​In the previous Microsoft Security Intelligence Report, SIRv14, we introduced a new metric to measure the infection rate for computers protected with real-time antimalware software (protected computers) in comparison to computers that were not protected with up-to-date security software (unprotected computers).  Using this new data, we wrote a feature story about the risks of running unprotected. Our customers told us that providing this data really helped measure the value of running real-time antimalware software. It clearly showed that security software can provide a significant contribution to a computer’s protection level. 

With Windows 8, we’ve made further improvements to help keep customers protected.

For example, Windows Defender is automatically activated when the Windows 8 device is turned on for the first time, and will only deactivate if another antimalware program is running. If there is no other antimalware software installed, Windows Defender will be enabled. If another antivirus application is activated later, Windows Defender will automatically disable itself.  Windows Action Center monitors Windows Defender, and if it is turned off, Action Center will show a notification and provide an option to turn it back on. We’ve done all of this to help ensure that all Windows customers are protected.

What happens when another antimalware product is installed, but then stops receiving updates or the license expires?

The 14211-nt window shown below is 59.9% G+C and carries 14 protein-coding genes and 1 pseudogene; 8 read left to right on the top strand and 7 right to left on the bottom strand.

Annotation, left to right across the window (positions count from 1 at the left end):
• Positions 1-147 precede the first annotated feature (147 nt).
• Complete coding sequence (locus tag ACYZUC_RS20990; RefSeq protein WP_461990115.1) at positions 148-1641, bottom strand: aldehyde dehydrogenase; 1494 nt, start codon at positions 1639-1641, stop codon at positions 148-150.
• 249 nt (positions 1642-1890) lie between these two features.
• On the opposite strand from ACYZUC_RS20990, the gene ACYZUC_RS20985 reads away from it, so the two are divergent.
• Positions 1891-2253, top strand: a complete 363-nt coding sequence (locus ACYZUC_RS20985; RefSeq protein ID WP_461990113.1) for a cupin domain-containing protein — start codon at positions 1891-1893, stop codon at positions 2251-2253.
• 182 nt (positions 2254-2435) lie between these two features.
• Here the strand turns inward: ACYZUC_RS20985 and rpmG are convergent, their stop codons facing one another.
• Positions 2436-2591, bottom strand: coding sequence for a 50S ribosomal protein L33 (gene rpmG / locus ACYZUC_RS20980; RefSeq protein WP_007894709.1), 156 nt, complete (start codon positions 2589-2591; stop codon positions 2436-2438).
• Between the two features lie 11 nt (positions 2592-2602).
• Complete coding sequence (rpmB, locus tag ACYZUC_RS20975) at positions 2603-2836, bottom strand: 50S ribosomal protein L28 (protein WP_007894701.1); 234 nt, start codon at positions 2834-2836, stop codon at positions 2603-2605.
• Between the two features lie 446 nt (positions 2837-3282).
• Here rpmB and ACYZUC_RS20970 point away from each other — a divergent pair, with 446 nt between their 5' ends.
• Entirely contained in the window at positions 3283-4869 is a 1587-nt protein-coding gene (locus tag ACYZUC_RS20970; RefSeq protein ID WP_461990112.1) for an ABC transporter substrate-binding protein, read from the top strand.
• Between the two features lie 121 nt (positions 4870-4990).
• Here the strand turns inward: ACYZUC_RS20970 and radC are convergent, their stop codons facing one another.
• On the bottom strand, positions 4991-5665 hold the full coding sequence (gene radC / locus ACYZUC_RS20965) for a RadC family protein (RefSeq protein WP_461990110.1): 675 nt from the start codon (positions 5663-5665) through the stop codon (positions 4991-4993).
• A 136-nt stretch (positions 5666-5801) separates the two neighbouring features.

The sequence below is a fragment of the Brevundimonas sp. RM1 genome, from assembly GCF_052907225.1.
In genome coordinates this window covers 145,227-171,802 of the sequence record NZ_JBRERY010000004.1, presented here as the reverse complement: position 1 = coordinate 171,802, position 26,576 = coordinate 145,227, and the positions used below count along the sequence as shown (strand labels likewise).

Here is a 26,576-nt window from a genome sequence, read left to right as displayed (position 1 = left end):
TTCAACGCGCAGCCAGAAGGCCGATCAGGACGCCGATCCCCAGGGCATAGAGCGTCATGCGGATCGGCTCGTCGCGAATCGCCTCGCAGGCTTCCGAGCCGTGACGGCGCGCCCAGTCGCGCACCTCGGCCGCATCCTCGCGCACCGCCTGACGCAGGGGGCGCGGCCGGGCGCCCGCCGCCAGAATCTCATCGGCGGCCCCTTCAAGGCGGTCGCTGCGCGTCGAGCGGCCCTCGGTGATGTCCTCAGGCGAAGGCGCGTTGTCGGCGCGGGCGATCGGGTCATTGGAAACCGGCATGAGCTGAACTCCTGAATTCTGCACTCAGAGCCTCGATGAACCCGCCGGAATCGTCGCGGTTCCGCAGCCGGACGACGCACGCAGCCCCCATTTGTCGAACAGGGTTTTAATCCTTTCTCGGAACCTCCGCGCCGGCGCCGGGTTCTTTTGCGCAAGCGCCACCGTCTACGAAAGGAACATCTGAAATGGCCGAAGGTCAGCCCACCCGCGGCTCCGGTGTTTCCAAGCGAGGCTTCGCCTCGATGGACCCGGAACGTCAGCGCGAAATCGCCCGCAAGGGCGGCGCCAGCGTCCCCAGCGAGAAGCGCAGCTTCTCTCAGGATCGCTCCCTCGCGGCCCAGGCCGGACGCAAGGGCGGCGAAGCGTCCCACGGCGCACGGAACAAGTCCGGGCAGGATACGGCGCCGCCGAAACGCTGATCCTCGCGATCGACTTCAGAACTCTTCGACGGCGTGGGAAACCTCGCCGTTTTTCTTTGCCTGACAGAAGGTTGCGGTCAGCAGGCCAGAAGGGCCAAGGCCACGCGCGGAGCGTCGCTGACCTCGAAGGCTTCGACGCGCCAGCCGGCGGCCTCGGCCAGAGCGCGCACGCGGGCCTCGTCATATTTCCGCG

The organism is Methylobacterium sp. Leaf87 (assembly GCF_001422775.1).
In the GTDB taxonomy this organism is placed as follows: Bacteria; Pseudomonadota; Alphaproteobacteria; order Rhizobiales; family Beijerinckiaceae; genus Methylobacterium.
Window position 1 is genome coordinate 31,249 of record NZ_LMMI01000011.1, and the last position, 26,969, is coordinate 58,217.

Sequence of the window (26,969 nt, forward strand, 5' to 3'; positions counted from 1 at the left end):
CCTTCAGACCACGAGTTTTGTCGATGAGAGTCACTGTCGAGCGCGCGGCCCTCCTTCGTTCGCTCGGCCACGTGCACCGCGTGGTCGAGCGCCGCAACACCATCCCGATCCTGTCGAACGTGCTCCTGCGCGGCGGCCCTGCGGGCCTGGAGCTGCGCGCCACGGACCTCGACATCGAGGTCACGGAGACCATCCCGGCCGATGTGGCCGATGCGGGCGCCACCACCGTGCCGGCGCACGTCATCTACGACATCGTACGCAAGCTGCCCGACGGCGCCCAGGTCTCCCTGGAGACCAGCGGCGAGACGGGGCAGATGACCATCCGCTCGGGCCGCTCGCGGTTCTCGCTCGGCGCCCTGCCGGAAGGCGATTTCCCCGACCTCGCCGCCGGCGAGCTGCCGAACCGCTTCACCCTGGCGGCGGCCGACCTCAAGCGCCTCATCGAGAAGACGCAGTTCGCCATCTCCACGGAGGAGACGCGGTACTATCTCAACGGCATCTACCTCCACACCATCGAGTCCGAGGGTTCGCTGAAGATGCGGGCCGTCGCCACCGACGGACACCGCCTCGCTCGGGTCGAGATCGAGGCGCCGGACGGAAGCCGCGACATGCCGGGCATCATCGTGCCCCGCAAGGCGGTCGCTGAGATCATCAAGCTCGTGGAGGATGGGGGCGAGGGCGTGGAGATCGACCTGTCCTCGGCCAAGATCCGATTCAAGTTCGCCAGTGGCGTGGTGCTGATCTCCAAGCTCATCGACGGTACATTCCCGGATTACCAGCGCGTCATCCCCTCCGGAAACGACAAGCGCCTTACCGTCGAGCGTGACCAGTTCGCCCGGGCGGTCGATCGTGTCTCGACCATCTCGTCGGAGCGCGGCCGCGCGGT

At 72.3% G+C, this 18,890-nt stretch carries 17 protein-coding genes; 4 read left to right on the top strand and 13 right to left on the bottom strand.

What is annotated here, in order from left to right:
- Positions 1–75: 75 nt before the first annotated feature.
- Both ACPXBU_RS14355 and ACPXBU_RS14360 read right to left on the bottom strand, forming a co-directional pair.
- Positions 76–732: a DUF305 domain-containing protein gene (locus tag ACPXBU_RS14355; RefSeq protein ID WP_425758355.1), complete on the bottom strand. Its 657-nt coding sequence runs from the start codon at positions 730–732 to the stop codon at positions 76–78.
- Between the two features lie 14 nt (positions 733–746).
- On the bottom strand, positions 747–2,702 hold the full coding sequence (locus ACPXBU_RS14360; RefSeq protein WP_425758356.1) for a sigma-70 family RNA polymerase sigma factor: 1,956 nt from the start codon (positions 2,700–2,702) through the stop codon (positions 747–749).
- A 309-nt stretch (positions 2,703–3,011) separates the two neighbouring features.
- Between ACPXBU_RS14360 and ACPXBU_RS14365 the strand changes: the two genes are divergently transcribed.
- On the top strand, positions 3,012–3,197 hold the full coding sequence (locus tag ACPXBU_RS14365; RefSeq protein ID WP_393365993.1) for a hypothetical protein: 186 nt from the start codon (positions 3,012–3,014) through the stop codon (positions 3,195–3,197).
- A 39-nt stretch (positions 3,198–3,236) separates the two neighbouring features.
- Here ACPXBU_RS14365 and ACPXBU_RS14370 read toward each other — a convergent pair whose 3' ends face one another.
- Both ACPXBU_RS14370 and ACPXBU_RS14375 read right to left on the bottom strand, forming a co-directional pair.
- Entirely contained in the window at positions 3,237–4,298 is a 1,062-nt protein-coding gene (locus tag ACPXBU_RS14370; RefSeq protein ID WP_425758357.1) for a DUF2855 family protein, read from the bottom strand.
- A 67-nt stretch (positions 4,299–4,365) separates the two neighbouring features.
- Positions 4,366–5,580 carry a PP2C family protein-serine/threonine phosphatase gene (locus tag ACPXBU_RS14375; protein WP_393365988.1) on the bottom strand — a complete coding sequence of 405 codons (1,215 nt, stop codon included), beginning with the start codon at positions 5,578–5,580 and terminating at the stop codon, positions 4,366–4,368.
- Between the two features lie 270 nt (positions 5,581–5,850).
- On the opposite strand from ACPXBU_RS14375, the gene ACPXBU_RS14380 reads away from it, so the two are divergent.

Like a computer without antimalware protection, this computer is also considered as being in an unprotected state.

At the MMPC, we closely monitor why people fall into an unprotected state.  Joe Blackbird and Bill Pfeifer presented on this topic at Virus Bulletin this year with The global impact of anti-malware protection state on infection rates. They found that more than half of the Windows 8 customers listed as unprotected are in that state because their antivirus has expired.

After assessing the telemetry on why customers were staying unprotected, a few updates were made in Windows 8.1 to help customers make a safe choice to stay protected.  Now, after prompting a customer about their unprotected state and giving the choice to renew or see other options at the Windows Store, a final prompt helps the customer get back into a protected state even if they do not choose to renew.  If you really don’t want to have protection enabled, you can still disable it– it’s your choice.  The feature simply makes the safe choice really easy, and the less safe choice a bit more work.

During the past year I’ve talked to a lot of people who are just as passionate about keeping our customers protected as we are.  So, I’m happy to report that we now measure protected/unprotected data on a quarter-by-quarter basis as a standard part of the Microsoft Security Intelligence Report.

As shown in the following chart, our research reveals that every quarter, about 25 percent of computers are not completely protected. This includes computers that are both unprotected and intermittently protected. We count a computer as intermittently protected for the quarter if it reports being unprotected for one month. We’d like to move the number of computers in both categories closer to zero.